Cllr Goldman who lives in the pink quarter which can only be exited via Van Diemans Way added that “Van Diemans Way is already at maximum capacity”.

She continued: “It queues down there in the morning and evening and quite often in the middle of the day. If there is a problem on the A12 it is a disaster zone anyway.

“Rather than residents being able to disperse through Moulsham – you can’t.

“If there was a problem at Van Diemans I might choose to go up Moulsham Drive and to the Miami roundabout and get out that way. But this will prevent me from doing that.

“It forces all traffic in the pink zone to go out via Lady Lane and to Van Diemans and onto a roundabout, which is already pretty congested and puts more pressure on the Army and Navy.”

Speaking of being unable to travel between the quarters, Cllr Goldman suggested this will cause problems for people with young children with Moulsham Infant School in the blue zone, while Moulsham Junior School is on Princes Road.

She said it means parents will have to drive in and out of each quarter just to get to school if they are not living in the blue quarter where Moulsham Infant School is located.

Cllr Goldman added: “What about delivery vans? They have multiple deliveries on their route  – one might be round the corner from you.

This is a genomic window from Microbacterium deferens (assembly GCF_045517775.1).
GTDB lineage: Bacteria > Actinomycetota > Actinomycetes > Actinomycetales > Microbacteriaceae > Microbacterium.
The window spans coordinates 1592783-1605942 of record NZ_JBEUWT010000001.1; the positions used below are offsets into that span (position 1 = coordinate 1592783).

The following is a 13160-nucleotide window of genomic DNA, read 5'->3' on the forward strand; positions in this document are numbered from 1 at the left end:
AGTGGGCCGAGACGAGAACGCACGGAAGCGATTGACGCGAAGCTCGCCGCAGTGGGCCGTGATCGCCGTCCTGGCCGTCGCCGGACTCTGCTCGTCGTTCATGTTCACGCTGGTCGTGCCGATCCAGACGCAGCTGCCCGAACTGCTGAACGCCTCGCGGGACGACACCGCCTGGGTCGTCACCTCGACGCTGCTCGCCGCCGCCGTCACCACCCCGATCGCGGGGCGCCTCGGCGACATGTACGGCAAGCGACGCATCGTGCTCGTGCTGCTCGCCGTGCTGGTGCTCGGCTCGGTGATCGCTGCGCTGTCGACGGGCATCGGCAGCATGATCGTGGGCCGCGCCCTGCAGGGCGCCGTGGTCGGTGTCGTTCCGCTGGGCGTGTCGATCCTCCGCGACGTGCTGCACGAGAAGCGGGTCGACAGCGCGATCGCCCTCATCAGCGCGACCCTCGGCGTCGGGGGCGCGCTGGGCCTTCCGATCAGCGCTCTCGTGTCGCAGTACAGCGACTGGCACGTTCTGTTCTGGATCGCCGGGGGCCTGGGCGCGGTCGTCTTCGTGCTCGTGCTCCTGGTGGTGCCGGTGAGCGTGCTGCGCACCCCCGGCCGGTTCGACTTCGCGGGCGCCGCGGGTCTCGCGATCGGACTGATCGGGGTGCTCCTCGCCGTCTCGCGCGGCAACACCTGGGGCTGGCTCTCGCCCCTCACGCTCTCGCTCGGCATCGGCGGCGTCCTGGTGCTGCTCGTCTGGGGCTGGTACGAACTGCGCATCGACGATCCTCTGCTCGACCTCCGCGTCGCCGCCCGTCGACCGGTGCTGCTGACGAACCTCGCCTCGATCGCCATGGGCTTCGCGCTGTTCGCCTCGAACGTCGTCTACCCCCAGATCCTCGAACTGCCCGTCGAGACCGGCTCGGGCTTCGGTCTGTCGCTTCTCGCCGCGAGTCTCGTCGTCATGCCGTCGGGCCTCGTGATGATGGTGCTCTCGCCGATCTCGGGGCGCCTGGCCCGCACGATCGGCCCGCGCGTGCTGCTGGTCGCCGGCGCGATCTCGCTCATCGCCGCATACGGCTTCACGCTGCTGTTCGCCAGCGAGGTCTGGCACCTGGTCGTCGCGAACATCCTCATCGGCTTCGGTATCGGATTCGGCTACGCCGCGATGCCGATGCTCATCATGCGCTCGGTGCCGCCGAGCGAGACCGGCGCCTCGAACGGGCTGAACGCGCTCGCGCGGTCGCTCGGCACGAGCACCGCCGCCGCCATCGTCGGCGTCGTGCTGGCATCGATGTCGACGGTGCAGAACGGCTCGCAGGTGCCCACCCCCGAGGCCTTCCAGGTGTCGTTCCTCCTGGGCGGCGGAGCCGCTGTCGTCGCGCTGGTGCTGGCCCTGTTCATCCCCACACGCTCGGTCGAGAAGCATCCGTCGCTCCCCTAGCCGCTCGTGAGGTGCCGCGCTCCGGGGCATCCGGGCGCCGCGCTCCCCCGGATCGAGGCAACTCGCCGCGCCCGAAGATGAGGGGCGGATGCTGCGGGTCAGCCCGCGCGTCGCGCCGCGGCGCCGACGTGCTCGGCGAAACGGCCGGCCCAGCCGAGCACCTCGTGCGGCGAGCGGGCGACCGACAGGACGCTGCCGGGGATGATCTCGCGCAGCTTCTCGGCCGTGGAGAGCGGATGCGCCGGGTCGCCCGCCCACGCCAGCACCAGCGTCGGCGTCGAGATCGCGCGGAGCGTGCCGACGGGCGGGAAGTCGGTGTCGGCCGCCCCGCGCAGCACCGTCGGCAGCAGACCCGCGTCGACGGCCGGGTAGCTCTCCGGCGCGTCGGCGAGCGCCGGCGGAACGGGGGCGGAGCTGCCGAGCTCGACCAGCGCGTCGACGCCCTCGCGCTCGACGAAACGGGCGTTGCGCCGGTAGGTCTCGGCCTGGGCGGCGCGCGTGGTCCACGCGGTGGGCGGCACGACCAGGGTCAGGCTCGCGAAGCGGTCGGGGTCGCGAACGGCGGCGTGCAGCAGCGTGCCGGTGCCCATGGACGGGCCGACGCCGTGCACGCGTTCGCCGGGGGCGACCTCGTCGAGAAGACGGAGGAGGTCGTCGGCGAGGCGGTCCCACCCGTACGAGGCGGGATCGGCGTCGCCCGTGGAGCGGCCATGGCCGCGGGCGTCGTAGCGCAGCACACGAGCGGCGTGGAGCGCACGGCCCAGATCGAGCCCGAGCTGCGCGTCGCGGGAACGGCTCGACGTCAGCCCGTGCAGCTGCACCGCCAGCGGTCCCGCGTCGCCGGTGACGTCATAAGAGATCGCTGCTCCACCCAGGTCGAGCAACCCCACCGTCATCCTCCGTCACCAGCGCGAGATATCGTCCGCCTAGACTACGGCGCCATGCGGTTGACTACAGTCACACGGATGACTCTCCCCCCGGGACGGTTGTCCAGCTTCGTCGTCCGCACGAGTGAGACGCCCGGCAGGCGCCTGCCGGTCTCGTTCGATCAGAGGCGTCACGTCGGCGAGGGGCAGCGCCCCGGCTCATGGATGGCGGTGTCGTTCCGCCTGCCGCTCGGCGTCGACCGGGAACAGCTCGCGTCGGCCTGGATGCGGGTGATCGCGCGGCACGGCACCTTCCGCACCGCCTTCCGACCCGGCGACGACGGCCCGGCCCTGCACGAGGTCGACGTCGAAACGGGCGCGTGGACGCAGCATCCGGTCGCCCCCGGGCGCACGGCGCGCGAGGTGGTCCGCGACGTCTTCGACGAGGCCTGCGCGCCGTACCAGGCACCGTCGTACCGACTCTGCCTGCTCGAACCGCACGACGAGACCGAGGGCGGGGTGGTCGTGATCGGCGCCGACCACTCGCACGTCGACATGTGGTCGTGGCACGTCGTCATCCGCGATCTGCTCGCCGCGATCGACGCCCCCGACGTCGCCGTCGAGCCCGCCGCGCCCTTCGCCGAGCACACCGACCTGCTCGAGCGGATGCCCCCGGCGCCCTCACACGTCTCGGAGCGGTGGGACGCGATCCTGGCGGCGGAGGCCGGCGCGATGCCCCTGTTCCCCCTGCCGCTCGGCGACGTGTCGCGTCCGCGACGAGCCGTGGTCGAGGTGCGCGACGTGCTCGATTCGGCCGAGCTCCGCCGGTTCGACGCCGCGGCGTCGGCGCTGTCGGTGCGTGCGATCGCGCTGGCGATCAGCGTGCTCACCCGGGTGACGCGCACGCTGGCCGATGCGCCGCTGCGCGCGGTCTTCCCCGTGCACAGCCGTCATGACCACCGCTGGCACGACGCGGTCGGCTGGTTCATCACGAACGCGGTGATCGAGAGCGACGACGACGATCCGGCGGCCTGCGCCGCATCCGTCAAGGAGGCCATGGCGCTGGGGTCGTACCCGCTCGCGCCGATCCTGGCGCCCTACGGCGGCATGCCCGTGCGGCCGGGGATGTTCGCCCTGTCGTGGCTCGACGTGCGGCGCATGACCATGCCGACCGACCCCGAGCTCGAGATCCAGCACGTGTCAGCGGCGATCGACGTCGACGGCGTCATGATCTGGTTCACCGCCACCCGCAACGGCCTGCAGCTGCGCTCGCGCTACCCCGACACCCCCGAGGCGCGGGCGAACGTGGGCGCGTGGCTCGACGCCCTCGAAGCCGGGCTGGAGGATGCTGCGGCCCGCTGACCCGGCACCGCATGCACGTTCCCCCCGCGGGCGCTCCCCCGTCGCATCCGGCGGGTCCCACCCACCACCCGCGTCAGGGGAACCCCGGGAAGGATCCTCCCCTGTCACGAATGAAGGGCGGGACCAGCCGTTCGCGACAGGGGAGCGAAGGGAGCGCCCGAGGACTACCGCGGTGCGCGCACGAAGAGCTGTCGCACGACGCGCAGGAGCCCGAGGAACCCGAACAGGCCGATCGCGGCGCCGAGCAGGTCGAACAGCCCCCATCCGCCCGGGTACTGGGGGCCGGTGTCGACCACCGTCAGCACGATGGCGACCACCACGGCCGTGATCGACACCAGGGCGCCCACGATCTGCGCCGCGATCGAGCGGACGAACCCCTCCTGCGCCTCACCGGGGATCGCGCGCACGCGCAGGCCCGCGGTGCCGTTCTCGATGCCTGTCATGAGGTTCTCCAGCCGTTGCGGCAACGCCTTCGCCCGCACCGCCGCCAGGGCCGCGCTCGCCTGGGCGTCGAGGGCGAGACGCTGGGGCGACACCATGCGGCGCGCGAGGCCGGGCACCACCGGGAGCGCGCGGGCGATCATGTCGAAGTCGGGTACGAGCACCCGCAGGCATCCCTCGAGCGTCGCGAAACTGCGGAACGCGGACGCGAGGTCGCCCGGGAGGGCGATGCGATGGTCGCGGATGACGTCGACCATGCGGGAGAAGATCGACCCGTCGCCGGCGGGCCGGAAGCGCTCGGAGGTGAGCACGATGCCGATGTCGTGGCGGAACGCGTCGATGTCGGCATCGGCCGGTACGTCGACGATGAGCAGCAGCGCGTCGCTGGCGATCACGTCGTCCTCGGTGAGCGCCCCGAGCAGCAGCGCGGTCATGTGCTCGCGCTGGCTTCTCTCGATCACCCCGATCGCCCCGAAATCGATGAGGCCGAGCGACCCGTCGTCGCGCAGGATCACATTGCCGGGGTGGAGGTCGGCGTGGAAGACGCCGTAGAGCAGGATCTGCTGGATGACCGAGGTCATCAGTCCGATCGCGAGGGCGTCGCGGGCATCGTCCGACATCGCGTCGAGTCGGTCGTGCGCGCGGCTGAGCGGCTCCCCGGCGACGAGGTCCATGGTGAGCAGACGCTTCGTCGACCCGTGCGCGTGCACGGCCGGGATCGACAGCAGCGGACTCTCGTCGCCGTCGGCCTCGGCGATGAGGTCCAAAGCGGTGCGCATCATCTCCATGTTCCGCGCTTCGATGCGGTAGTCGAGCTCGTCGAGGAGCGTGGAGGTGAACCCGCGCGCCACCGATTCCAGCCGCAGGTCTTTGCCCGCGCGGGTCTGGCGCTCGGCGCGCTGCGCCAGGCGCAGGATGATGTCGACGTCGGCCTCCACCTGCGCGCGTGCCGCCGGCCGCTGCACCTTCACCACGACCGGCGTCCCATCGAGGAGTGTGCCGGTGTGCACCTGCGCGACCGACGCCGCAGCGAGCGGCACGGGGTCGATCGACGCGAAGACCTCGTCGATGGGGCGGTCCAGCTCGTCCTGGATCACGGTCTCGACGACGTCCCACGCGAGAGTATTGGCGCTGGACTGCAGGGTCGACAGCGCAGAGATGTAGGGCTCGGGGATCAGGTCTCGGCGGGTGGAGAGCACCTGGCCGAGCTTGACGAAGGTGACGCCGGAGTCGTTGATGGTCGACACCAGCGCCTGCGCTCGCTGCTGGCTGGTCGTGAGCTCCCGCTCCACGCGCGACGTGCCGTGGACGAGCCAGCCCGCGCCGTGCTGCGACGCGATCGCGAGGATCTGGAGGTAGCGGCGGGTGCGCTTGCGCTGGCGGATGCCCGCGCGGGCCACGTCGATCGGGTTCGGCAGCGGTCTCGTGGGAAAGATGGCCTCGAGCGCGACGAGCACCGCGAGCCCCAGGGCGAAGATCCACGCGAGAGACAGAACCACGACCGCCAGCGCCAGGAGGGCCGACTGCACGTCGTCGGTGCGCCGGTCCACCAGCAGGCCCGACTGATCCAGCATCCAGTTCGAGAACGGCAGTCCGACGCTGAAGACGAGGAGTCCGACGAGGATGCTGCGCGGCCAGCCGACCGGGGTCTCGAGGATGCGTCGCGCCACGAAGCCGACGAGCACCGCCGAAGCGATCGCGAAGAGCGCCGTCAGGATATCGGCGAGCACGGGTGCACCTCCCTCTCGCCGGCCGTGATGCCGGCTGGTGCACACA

“This is going to be much more difficult. They are going to have to come in and out of the different areas using all those exits and entrance points and that will make their journeys longer.”

She added: “If you have to walk between the different areas  and quarters you will have to walk back to your car so you can drive to work.

“It makes life a lot more inconvenient.“

But resident Theo Theodorou said: “I live in the yellow area. We experience lots of drivers cutting through. I have finally been through the whole proposal with a computer rather than my phone. I now think it looks good. I am surprised to say it.

“The cut throughs need addressing. In the yellow quarter it will work well. The green quarter also makes a lot of sense as does the blue. The pink area is the issue.  Getting out of Lady Lane is an issue and will need supporting lights I would imagine.